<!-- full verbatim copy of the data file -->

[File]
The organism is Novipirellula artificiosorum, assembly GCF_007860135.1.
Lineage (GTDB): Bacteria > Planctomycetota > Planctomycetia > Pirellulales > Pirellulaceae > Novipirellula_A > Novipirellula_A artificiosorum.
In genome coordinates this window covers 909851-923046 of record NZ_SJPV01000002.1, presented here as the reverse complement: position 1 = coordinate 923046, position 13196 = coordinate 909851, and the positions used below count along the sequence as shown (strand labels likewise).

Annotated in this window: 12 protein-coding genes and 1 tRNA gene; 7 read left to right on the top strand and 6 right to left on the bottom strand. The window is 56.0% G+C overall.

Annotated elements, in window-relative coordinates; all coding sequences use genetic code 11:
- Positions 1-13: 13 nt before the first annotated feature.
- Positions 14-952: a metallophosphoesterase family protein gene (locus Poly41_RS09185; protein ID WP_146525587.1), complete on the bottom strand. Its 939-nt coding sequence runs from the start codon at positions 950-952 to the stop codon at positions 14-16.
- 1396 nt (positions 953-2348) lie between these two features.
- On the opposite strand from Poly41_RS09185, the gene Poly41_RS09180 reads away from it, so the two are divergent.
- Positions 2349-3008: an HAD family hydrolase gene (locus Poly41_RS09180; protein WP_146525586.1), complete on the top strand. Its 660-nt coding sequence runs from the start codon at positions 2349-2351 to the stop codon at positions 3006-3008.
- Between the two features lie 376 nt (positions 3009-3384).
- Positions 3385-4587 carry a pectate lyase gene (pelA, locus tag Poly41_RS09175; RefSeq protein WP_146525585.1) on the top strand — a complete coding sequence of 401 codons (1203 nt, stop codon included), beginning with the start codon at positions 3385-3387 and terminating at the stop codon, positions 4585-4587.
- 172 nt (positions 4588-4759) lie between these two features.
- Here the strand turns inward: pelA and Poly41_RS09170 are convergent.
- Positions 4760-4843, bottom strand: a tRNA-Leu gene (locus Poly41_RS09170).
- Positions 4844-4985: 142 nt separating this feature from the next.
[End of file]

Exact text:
The organism is Novipirellula artificiosorum, assembly GCF_007860135.1.
Lineage (GTDB): Bacteria > Planctomycetota > Planctomycetia > Pirellulales > Pirellulaceae > Novipirellula_A > Novipirellula_A artificiosorum.
In genome coordinates this window covers 909851-923046 of record NZ_SJPV01000002.1, presented here as the reverse complement: position 1 = coordinate 923046, position 13196 = coordinate 909851, and the positions used below count along the sequence as shown (strand labels likewise).

Annotated in this window: 12 protein-coding genes and 1 tRNA gene; 7 read left to right on the top strand and 6 right to left on the bottom strand. The window is 56.0% G+C overall.

Annotated elements, in window-relative coordinates; all coding sequences use genetic code 11:
- Positions 1-13: 13 nt before the first annotated feature.
- Positions 14-952: a metallophosphoesterase family protein gene (locus Poly41_RS09185; protein ID WP_146525587.1), complete on the bottom strand. Its 939-nt coding sequence runs from the start codon at positions 950-952 to the stop codon at positions 14-16.
- 1396 nt (positions 953-2348) lie between these two features.
- On the opposite strand from Poly41_RS09185, the gene Poly41_RS09180 reads away from it, so the two are divergent.
- Positions 2349-3008: an HAD family hydrolase gene (locus Poly41_RS09180; protein WP_146525586.1), complete on the top strand. Its 660-nt coding sequence runs from the start codon at positions 2349-2351 to the stop codon at positions 3006-3008.
- Between the two features lie 376 nt (positions 3009-3384).
- Positions 3385-4587 carry a pectate lyase gene (pelA, locus tag Poly41_RS09175; RefSeq protein WP_146525585.1) on the top strand — a complete coding sequence of 401 codons (1203 nt, stop codon included), beginning with the start codon at positions 3385-3387 and terminating at the stop codon, positions 4585-4587.
- 172 nt (positions 4588-4759) lie between these two features.
- Here the strand turns inward: pelA and Poly41_RS09170 are convergent.
- Positions 4760-4843, bottom strand: a tRNA-Leu gene (locus Poly41_RS09170).
- Positions 4844-4985: 142 nt separating this feature from the next.